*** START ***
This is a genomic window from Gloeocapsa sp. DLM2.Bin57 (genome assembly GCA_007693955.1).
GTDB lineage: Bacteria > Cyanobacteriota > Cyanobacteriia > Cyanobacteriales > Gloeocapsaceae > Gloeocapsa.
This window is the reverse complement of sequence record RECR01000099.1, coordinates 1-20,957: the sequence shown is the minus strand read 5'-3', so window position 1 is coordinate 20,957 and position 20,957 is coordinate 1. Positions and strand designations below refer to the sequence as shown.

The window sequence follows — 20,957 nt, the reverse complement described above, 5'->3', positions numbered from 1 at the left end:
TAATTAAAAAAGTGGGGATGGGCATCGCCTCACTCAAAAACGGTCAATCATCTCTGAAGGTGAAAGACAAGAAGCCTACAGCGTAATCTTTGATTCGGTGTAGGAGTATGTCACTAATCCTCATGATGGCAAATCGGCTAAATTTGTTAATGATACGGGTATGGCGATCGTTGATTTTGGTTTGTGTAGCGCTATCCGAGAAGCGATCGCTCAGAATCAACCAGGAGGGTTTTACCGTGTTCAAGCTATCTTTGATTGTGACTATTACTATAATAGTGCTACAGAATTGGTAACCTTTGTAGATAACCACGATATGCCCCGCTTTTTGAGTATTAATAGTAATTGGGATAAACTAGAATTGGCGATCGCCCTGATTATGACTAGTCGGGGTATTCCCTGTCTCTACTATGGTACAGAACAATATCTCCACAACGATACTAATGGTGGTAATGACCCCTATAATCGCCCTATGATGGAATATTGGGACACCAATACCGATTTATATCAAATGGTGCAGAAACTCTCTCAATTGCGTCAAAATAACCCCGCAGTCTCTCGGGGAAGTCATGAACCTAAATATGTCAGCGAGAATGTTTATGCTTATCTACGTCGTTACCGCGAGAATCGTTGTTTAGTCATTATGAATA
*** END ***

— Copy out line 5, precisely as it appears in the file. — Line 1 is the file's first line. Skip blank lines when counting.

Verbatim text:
TAATTAAAAAAGTGGGGATGGGCATCGCCTCACTCAAAAACGGTCAATCATCTCTGAAGGTGAAAGACAAGAAGCCTACAGCGTAATCTTTGATTCGGTGTAGGAGTATGTCACTAATCCTCATGATGGCAAATCGGCTAAATTTGTTAATGATACGGGTATGGCGATCGTTGATTTTGGTTTGTGTAGCGCTATCCGAGAAGCGATCGCTCAGAATCAACCAGGAGGGTTTTACCGTGTTCAAGCTATCTTTGATTGTGACTATTACTATAATAGTGCTACAGAATTGGTAACCTTTGTAGATAACCACGATATGCCCCGCTTTTTGAGTATTAATAGTAATTGGGATAAACTAGAATTGGCGATCGCCCTGATTATGACTAGTCGGGGTATTCCCTGTCTCTACTATGGTACAGAACAATATCTCCACAACGATACTAATGGTGGTAATGACCCCTATAATCGCCCTATGATGGAATATTGGGACACCAATACCGATTTATATCAAATGGTGCAGAAACTCTCTCAATTGCGTCAAAATAACCCCGCAGTCTCTCGGGGAAGTCATGAACCTAAATATGTCAGCGAGAATGTTTATGCTTATCTACGTCGTTACCGCGAGAATCGTTGTTTAGTCATTATGAATA